Required Education for Professional Cake Decorators

Cake decorating requires high standards of creative skill.
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From cupcakes to ornate wedding cakes, cake decorating is an art form that not only tastes delicious, but lends aesthetic appeal to special events. While there are no set requirements for becoming a cake decorator, the profession does require extensive talent, practice, precision and experience. You can become a cake decorator through on-the-job training or formal education and acquiring knowledge on how to decorate a cake in a clean, artistic manner.

1 Apprenticeship

According to the job information website EduChoices, most cake decorators get the bulk of their training through bakery apprenticeships. In fact, most bakeries prefer that you have at least six months to a year of experience prior to obtaining a decorator job. (See Reference 1) Working alongside more experienced bakers and decorators teaches you about mixing equipment and baking operations, icing techniques, stocking and labeling products and designing attractive cake displays. (See Reference 2)

2 Formal Education

According to the website Degree Directory, most bakeries require their decorators to have a GED or high school diploma. (See Reference 3) While not all jobs require professional certification, many community colleges offer decorating classes to supplement knowledge gained on the job. For example, Forsyth Tech Community College offers different levels of courses that teach how to determine cake sizes, techniques for stacking cake layers and decorative icing and general preparation for future bakery employment. (See Reference 4)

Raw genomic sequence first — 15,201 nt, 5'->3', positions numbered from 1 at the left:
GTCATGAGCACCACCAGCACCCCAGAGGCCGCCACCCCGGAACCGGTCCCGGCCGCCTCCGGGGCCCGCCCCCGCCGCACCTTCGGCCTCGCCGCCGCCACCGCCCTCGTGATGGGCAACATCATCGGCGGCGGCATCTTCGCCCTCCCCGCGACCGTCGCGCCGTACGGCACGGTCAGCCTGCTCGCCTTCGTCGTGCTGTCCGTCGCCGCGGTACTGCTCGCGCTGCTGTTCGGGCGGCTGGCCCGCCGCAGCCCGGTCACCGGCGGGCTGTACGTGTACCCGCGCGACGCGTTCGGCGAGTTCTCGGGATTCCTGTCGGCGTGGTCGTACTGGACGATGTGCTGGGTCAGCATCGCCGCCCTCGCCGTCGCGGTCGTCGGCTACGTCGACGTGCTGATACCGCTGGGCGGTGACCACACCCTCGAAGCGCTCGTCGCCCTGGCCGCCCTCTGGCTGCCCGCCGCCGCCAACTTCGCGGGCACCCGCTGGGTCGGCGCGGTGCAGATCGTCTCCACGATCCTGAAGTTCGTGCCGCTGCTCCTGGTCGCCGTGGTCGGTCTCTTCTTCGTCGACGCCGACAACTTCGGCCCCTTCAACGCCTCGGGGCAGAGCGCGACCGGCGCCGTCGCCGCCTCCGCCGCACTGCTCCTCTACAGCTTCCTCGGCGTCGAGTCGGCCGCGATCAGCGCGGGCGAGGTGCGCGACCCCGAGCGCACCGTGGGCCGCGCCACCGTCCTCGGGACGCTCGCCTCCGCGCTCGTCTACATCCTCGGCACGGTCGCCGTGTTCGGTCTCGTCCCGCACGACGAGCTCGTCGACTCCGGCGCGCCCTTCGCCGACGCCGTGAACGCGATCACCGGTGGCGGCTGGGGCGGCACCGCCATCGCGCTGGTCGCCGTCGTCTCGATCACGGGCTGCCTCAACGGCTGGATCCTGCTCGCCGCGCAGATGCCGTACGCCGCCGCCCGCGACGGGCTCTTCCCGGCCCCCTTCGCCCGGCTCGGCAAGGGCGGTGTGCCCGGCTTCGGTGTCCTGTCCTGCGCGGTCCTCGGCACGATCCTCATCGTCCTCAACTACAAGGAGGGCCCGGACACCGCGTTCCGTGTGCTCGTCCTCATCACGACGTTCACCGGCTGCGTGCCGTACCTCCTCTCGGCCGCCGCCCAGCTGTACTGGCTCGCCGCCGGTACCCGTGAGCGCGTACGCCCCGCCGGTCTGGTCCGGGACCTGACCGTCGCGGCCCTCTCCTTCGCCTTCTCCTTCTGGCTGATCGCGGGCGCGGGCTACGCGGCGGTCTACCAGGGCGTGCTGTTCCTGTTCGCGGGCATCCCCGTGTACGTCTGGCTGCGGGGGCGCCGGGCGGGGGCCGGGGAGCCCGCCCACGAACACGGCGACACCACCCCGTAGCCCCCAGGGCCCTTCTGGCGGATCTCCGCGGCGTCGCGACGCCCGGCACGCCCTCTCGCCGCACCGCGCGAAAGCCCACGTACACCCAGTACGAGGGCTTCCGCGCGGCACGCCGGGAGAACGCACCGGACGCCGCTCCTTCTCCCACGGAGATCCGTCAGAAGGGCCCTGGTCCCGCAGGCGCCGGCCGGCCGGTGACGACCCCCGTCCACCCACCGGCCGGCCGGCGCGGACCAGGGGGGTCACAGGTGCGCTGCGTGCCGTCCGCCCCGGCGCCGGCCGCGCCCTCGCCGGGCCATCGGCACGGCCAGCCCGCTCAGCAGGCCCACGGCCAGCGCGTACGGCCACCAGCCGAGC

3 Icings and Special Techniques

The arts education website Creative Arts Schools states that cake decorating requires a variety of fine motor skills and creative hands-on abilities. (See Reference 4) This is especially true in the areas of molding, sugar sculpture and advanced piped icing, which demand practice and precision. These advanced techniques let you make cakes in different shapes and with unique appearances, design accessories like flowers and animals from sugar and include fillings and layers. Mastering advanced artistic skills will better equip you for a variety of decorator positions.

4 Sanitation

Whether you're learning on the job or in a formal class, knowing how to maintain a clean, sanitary work environment is of the essence. In an apprenticeship, you'll be required to uphold strict sanitation standards when working with the general public, such as keeping machines and work areas clean and making sure the product is fresh. (See Reference 2) Many continuing education decorator programs, such as the ones offered at Des Moines Area Community College, also offer classes in the area of sanitation, maintenance and safety. (See Reference 5)

Kori Morgan holds a Bachelor of Arts in professional writing and a Master of Fine Arts in creative writing and has been crafting online and print educational materials since 2006. She taught creative writing and composition at West Virginia University and the University of Akron and her fiction, poetry and essays have appeared in numerous literary journals.